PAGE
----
On April 15, 2020

How to prevent ‘zoom-bombing’ in your next videoconference

As the U.S. COVID-19 health crisis continues, many businesses, organizations, and schools adapt to utilizing temporary telework arrangements. Better Business Bureau (BBB) warns video conference app users of recent “Zoom-Bombing” where hijackers infiltrate the Zoom session.

Zoom’s founder and CEO Eric Yuan said in a blog post Wednesday, April 1, that the company went from 10 million daily users in December to more than 200 million in March. He said the platform was meant for corporate users with their own IT departments.

“We did not design the product with the foresight that, in a matter of weeks, every person in the world would suddenly be working, studying, and socializing from home,” he wrote. The company is halting work on features for 90 days to focus on security fixes as hackers crash video chats and harass users, a trolling technique known as Zoombombing.

BBB offers the following information and tips to prevent video hijacking.

How Zoom-bombing works

Video hijacking attempts occur when conferences are hosted on public channels shared over the internet via URLs, making them accessible to anyone. Hijackers can sometimes guess the correct URL or meeting ID for a public Zoom session, giving them access to the feed.

According to the FBI, there have been two incidents in Massachusetts of Zoom hijackings. One event occurred during an online class using the teleconferencing software Zoom. Unknown individual(s) dialed into the classroom, shouting profanity and the teacher’s home address. The second video disturbance took place when a visible individual on the video camera began displaying swastika tattoos.

Trent Lo, a security professional and founder of SecKC, Kansas City’s longest-running monthly security meetup, tested and exposed Zoom’s security issues. He found that the only meetings that are protected from Zoom Meeting ID auto-dialers are the videoconferences that have set a password.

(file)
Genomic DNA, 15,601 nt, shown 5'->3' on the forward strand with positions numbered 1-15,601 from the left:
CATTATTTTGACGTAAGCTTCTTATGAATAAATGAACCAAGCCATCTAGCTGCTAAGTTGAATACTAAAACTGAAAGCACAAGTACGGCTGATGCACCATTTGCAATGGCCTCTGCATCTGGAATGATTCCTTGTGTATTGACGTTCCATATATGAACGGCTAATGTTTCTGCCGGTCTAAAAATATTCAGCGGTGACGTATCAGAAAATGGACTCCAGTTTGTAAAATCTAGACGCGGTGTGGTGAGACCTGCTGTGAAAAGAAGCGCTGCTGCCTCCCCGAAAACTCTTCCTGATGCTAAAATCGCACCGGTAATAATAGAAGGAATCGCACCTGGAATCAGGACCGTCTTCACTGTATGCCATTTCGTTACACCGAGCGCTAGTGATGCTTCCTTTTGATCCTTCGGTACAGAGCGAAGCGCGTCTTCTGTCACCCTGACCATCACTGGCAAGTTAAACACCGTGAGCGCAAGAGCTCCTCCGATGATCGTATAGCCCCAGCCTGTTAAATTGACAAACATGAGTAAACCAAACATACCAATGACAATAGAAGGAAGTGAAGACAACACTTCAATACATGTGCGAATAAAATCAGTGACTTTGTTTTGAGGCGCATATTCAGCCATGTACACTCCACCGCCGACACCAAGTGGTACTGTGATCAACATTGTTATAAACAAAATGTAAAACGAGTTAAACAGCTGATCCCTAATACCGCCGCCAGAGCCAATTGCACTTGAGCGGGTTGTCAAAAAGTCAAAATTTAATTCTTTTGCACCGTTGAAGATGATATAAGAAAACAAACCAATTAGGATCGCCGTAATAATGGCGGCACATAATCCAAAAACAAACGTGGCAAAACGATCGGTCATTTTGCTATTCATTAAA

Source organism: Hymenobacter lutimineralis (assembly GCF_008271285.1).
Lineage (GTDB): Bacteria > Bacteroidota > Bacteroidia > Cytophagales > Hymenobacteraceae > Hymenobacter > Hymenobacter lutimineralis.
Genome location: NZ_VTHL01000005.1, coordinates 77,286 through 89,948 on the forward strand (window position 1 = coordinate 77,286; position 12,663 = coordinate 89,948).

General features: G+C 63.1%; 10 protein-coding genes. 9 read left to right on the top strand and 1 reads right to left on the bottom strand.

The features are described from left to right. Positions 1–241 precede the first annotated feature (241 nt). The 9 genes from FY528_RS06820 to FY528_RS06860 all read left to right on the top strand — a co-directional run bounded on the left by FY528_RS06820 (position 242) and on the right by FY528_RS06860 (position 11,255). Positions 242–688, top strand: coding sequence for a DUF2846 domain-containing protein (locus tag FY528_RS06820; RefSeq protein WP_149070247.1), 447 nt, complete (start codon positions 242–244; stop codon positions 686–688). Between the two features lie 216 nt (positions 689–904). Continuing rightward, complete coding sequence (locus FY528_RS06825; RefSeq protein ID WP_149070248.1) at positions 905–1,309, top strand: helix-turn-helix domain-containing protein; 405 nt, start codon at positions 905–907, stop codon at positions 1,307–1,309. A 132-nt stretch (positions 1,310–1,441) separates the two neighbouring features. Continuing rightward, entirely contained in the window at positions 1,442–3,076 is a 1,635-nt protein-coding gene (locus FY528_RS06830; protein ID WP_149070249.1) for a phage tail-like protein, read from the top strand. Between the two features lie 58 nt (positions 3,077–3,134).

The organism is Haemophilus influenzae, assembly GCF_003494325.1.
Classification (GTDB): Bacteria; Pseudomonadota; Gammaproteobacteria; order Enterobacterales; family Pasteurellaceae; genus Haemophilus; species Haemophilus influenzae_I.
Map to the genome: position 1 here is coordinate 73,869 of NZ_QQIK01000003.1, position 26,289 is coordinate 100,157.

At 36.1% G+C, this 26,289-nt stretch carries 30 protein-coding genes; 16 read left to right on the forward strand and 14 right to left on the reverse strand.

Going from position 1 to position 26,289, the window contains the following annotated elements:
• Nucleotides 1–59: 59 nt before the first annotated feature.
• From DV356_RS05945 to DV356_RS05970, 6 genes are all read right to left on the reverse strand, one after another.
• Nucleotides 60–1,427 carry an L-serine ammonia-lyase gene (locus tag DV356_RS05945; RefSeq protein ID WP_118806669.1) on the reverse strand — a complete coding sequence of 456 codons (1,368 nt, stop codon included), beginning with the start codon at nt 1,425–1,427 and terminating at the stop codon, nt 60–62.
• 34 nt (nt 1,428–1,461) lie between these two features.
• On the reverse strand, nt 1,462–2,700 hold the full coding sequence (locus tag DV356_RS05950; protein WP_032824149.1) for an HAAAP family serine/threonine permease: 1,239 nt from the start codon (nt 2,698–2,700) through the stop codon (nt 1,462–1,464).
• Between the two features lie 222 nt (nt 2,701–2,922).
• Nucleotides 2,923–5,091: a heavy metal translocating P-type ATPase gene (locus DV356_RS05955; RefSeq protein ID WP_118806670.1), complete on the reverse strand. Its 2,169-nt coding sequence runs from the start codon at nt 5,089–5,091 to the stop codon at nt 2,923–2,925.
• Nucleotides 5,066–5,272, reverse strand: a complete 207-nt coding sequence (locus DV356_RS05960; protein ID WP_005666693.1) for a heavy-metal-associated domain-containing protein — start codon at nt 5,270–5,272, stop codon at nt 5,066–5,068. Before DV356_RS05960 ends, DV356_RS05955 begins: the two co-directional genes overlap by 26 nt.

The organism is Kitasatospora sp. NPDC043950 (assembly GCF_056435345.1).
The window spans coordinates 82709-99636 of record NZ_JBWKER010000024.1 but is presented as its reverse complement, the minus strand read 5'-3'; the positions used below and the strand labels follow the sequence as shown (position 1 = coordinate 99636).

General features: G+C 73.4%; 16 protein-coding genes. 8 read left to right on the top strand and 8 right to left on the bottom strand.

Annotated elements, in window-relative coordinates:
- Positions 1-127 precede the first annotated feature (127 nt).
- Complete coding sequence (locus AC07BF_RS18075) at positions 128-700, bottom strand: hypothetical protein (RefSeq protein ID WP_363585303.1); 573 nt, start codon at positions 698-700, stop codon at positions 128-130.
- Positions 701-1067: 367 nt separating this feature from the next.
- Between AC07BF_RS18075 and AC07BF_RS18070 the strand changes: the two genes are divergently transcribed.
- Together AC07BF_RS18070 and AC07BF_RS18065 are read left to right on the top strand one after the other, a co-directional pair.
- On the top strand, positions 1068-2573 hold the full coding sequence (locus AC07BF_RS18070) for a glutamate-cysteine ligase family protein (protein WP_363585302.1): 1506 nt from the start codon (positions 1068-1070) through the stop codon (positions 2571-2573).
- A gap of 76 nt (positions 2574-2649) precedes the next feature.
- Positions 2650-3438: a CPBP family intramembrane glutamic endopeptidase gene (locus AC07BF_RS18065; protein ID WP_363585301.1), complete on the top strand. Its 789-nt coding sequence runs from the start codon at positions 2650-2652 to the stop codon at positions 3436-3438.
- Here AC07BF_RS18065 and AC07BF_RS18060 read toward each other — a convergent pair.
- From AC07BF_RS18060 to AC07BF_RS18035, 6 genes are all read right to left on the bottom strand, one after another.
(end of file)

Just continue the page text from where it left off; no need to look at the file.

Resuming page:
You can also enable the option:“Embed password in meeting link for one-click join.” This prevents an actor from accessing your meeting without losing the usability of sharing a link to join.

For users organizing public group meetings, BBB strongly encourages hosts to review their settings and confirm that only they can share their screen. This will prevent any outside disruption from the main video feed on a public session.

Users also need to be careful of cybercriminals impersonating video conferencing sites like Zoom, with their goal of stealing your personal information. Learn more of meeting settings and in-meeting actions you can use to prevent Zoom-bombing.

BBB offers the following tips to prevent video hijacking:

Use a unique ID for large or public Zoom calls

When you create a Zoom account, the app assigns users a Personal Meeting ID (PMI). When hosting a large Zoom call where members of the public are attending, it’s better to use a one-time code rather than a user’s PMI. If not, hijackers can use the PMI to try and jump in on your Zoom calls at any time.